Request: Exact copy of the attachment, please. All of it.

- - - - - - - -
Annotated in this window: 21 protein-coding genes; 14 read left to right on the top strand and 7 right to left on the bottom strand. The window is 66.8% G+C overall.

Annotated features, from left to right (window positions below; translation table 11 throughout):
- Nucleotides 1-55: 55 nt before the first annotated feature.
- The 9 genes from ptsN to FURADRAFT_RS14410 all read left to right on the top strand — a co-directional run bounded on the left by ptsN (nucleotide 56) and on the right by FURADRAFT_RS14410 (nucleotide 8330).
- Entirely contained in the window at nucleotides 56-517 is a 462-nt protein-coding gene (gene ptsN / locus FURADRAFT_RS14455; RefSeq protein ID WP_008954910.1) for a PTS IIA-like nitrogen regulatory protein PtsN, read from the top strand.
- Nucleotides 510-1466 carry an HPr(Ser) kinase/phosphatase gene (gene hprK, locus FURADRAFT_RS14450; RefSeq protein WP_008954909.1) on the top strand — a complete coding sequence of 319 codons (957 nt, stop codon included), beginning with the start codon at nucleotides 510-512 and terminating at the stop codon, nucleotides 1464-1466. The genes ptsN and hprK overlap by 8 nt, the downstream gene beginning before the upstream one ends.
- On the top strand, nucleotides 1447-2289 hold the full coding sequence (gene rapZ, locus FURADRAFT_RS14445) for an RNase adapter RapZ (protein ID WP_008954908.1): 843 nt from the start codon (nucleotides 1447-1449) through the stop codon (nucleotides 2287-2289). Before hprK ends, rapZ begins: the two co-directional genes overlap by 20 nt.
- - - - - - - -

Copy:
Annotated in this window: 21 protein-coding genes; 14 read left to right on the top strand and 7 right to left on the bottom strand. The window is 66.8% G+C overall.

Annotated features, from left to right (window positions below; translation table 11 throughout):
- Nucleotides 1-55: 55 nt before the first annotated feature.
- The 9 genes from ptsN to FURADRAFT_RS14410 all read left to right on the top strand — a co-directional run bounded on the left by ptsN (nucleotide 56) and on the right by FURADRAFT_RS14410 (nucleotide 8330).
- Entirely contained in the window at nucleotides 56-517 is a 462-nt protein-coding gene (gene ptsN / locus FURADRAFT_RS14455; RefSeq protein ID WP_008954910.1) for a PTS IIA-like nitrogen regulatory protein PtsN, read from the top strand.
- Nucleotides 510-1466 carry an HPr(Ser) kinase/phosphatase gene (gene hprK, locus FURADRAFT_RS14450; RefSeq protein WP_008954909.1) on the top strand — a complete coding sequence of 319 codons (957 nt, stop codon included), beginning with the start codon at nucleotides 510-512 and terminating at the stop codon, nucleotides 1464-1466. The genes ptsN and hprK overlap by 8 nt, the downstream gene beginning before the upstream one ends.
- On the top strand, nucleotides 1447-2289 hold the full coding sequence (gene rapZ, locus FURADRAFT_RS14445) for an RNase adapter RapZ (protein ID WP_008954908.1): 843 nt from the start codon (nucleotides 1447-1449) through the stop codon (nucleotides 2287-2289). Before hprK ends, rapZ begins: the two co-directional genes overlap by 20 nt.